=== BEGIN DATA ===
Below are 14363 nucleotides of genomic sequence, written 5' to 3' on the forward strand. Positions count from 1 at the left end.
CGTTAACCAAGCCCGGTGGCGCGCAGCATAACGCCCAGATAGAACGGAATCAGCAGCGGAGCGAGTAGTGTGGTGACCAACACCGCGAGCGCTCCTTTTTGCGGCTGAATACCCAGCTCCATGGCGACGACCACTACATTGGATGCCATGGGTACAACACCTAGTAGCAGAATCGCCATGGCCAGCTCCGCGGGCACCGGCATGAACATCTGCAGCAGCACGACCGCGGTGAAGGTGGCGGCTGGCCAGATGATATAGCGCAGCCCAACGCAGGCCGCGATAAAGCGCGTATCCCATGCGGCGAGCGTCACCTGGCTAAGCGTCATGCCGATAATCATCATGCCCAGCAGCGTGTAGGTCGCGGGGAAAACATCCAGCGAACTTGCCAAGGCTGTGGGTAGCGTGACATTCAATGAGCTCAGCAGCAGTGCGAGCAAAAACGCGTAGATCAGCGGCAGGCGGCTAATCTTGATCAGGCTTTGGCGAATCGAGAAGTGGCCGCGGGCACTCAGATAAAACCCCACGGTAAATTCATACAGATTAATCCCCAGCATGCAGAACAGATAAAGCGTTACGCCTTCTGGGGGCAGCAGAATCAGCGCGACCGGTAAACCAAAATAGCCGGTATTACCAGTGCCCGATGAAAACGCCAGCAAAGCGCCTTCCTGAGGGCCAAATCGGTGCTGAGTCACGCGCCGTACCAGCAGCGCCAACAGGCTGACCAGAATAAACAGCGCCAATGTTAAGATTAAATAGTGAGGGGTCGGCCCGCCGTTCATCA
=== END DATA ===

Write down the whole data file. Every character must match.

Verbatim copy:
Below are 14363 nucleotides of genomic sequence, written 5' to 3' on the forward strand. Positions count from 1 at the left end.
CGTTAACCAAGCCCGGTGGCGCGCAGCATAACGCCCAGATAGAACGGAATCAGCAGCGGAGCGAGTAGTGTGGTGACCAACACCGCGAGCGCTCCTTTTTGCGGCTGAATACCCAGCTCCATGGCGACGACCACTACATTGGATGCCATGGGTACAACACCTAGTAGCAGAATCGCCATGGCCAGCTCCGCGGGCACCGGCATGAACATCTGCAGCAGCACGACCGCGGTGAAGGTGGCGGCTGGCCAGATGATATAGCGCAGCCCAACGCAGGCCGCGATAAAGCGCGTATCCCATGCGGCGAGCGTCACCTGGCTAAGCGTCATGCCGATAATCATCATGCCCAGCAGCGTGTAGGTCGCGGGGAAAACATCCAGCGAACTTGCCAAGGCTGTGGGTAGCGTGACATTCAATGAGCTCAGCAGCAGTGCGAGCAAAAACGCGTAGATCAGCGGCAGGCGGCTAATCTTGATCAGGCTTTGGCGAATCGAGAAGTGGCCGCGGGCACTCAGATAAAACCCCACGGTAAATTCATACAGATTAATCCCCAGCATGCAGAACAGATAAAGCGTTACGCCTTCTGGGGGCAGCAGAATCAGCGCGACCGGTAAACCAAAATAGCCGGTATTACCAGTGCCCGATGAAAACGCCAGCAAAGCGCCTTCCTGAGGGCCAAATCGGTGCTGAGTCACGCGCCGTACCAGCAGCGCCAACAGGCTGACCAGAATAAACAGCGCCAATGTTAAGATTAAATAGTGAGGGGTCGGCCCGCCGTTCATCA